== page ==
The Town Hall Affair

And I quote “The future is just assholes talking to assholes”, and isn’t that the truth? The Wooster Group’s production of The Town Hall Affair delves into the farcical, chaotic, intellectual bloodbath that was the 1971 “A dialogue on women’s liberation” debate at the town hall in New York. A time capsule of dreadful opinions, horrific sexism and “assholeishness” is dissected and explored in the production. We see the very worst and (in my opinion) the very best of some of the big players in the 70s political/social sphere and gain a glimpse into a world far removed but scarily close to our own.

But let’s get down to the nitty-gritty, as a drama student studying on an experimental course, The Wooster Group are God, referenced, talked about, considered the start and end of the theatre revolution. So maybe seeing them for the first time I had my hopes set unusually high? Although they were not dashed to pieces on rocks of disappointment, they certainly were not met. This is a very strangely specific piece about a rather unknown (in England) conference in the 1970s, there is no attempt to contextualise it and for better or worse, this is left to the more mentally active audience member. Leaving the subject matter to one side (for now), it is a rather bland show. A heavy reliance on multimedia and a specific documentary (Town Bloody Hall) should have produced a stellar show, but I was left feeling like it would have been quicker, cheaper and easier to have seen the original documentary. Using Multimedia is meant to modernise, and give new life to the stale form of theatre we all know but it this case it felt a tad lazy and unimaginative. Although we did get the signature surreal, unpolished charm of The Wooster Group, it just wasn’t at the level I expected it to be, and left me feeling deflated and a little undersold. Yes this is postmodern, yes it is political, but I have seen better from a recently graduated actor in The Vaults in Waterloo for a fiver. It just didn’t shine, or zip, and didn’t have the masterfulness that a company that has been around as long as their subject matter should have; it was good, but not nearly good enough.

I do realise that above is quite a damning set of points and I won’t backpedal, but one of the shows only saving graces is their choice of subject matter. This glimpse into the ideas flowing around in the 70s is very shocking, and this is for two fascinating reasons. One is the leaps and bounds we have come forward in the last 30 years. I am by NO means saying we are out of the woods, equal or in a time without sexism (far from it), but I think it’s easy (for people of my generation especially) to forget quite how bad it was in the past. The causal and patronising tone, dismissive and hateful views galore chairman Norman Mailer, is as repulsive as he is comic. This was quite a shock for me, just watching the way in which Mailer threw out hurtful and hateful ideas as if they were nothing. This brutal example of the past is refreshing and I think needed in a world where at times it feels like all the good work of the women’s lib movement is being slowly eroded. Yes, we still must fight but there has been a profound and lasting change and this show highlighted that!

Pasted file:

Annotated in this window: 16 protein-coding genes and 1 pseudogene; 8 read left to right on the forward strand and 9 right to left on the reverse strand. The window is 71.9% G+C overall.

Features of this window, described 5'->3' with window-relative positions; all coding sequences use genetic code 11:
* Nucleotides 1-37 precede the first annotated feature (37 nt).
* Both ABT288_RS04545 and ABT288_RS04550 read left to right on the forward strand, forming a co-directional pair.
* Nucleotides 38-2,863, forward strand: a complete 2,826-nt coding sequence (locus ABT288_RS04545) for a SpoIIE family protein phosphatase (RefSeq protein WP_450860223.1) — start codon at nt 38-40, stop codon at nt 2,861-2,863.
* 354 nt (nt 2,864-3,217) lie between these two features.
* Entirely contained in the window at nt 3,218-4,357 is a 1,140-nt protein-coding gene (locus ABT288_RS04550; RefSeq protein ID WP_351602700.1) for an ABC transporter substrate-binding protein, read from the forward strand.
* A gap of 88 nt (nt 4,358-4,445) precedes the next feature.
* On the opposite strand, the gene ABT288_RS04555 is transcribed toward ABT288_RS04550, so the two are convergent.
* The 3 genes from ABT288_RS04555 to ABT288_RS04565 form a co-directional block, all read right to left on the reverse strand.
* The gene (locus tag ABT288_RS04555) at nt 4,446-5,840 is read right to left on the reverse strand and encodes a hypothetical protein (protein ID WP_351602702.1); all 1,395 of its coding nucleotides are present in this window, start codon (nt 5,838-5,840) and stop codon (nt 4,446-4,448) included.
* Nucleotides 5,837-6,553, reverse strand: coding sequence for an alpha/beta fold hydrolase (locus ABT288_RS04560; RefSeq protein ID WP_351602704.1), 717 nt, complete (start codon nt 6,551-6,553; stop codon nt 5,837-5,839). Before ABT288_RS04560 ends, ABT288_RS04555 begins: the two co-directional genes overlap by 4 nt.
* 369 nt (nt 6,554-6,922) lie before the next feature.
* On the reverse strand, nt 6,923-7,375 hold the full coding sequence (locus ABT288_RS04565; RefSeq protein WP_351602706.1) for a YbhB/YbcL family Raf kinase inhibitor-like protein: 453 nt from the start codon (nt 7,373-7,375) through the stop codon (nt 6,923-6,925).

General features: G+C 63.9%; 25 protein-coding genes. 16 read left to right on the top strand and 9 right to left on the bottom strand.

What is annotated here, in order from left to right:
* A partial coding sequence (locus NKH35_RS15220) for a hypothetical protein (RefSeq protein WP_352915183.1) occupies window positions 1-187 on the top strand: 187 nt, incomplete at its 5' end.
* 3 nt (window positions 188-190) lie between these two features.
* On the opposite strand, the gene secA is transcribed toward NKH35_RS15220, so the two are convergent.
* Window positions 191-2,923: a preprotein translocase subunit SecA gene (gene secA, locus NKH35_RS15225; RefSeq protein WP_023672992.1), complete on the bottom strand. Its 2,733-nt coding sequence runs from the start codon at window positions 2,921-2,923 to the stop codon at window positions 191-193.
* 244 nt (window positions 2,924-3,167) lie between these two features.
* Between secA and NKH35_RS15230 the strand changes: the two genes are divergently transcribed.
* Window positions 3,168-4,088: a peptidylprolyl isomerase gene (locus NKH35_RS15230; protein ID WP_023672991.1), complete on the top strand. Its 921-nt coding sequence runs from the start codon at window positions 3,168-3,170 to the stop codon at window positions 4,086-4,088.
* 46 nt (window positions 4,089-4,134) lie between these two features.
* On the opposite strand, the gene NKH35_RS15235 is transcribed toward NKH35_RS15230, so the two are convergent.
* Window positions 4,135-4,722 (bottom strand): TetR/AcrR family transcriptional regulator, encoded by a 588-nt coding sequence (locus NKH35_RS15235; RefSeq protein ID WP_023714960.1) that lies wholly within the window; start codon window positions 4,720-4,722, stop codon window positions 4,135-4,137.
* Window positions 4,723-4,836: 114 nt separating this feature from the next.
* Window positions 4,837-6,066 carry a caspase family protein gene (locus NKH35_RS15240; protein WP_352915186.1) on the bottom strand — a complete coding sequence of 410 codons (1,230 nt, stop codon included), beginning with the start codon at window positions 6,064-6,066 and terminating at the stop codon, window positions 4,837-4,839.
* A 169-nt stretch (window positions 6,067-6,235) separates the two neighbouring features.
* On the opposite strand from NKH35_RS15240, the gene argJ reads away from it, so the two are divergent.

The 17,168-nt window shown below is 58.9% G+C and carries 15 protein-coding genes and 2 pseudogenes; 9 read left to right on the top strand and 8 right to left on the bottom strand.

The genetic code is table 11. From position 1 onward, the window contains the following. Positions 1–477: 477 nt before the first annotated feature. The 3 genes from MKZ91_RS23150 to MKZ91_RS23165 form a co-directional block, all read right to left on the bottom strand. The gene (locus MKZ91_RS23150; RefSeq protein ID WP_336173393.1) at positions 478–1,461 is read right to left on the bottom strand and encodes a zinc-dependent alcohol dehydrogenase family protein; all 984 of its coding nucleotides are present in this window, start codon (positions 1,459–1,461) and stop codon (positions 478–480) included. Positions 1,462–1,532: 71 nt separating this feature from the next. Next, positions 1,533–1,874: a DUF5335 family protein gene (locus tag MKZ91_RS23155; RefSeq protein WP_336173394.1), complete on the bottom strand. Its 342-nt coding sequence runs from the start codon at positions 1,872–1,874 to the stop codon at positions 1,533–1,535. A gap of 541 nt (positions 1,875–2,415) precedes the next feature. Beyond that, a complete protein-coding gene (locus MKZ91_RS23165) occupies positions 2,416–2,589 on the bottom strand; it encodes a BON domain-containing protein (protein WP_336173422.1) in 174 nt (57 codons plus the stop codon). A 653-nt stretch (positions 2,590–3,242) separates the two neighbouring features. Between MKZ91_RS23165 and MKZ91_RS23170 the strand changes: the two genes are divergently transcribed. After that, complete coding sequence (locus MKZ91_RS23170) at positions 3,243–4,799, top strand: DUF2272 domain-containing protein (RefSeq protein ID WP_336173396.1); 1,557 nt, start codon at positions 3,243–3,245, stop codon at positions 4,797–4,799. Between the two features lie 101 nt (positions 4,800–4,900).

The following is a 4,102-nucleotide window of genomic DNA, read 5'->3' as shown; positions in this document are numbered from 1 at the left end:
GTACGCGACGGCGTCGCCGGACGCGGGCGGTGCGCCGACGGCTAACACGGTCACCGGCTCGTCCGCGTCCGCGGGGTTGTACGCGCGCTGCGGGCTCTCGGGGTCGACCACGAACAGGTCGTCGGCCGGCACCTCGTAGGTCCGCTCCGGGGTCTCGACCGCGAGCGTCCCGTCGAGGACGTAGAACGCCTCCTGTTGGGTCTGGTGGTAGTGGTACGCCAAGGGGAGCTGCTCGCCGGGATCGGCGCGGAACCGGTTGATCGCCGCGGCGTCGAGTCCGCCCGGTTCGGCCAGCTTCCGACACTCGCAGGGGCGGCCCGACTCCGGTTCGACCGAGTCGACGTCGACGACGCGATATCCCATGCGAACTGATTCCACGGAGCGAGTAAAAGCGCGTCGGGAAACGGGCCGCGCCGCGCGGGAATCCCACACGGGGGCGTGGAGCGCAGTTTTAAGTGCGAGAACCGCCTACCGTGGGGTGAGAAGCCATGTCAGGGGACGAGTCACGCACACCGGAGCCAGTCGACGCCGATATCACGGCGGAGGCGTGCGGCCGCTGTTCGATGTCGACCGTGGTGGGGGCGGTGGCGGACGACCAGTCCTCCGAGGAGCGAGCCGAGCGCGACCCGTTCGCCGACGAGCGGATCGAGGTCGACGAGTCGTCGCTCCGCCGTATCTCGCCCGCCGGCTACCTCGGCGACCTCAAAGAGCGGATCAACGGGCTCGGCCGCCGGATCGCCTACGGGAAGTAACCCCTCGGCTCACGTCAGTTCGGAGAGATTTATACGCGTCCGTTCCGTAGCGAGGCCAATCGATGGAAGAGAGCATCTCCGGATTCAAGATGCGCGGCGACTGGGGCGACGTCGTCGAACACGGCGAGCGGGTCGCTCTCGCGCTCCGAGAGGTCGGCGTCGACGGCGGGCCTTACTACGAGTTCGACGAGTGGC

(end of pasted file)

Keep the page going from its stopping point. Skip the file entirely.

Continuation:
Secondly, and this might be a point of contention but here goes, it showed Germaine Greer in her element, in the period where she was clever, young and at the very heart of the dialogue on equality. This was far more fascinating again considering how many in my generation view her today. The contrast is highlighted by the sections The Wooster Group chose to show, they pick a wonderful moment where Greer is asked if she thinks women’s lib and gay lib are compatible she goes on a scintillating reply saying they are all part of the same movement. This in contrast to her current statements on Trans Women and very interesting to compare and contrast. For these reasons, I thank The Wooster Group for the insight into the changes age can bring, and how falling from your pedestal can land you straight into the camp you used to hate. The subject matter was fascinating for anyone interested in the growth of women’s rights and the political climate of the 70s but this was by no means the best performance to showcase that, and felt sluggish and pale.

But enough of my own personal political wrangling, we are talking about theatre, THEATRE. Although can you really separate the two? I will stop now. Would I recommend this play? It does start an interesting dialogue but is rather heavy-handed, and of limited scope, they always say never meet your idols and maybe I am suffering from that now. This play is as interesting politically as it is uninteresting theatrically. The Wooster Group is coasting on their prestigious name and the wonderful subject matter they are working with. Maybe a little like Greer they have slipped from the pedestal they occupied over the last 30 years, but again similarly this is a choice, a choice to be lazy, a choice to not evolve with the times, a choice to play it safe, and one hopes that The Wooster Group aren’t left behind quite as unceremoniously.

The Town Hall Affair is playing at The Barbican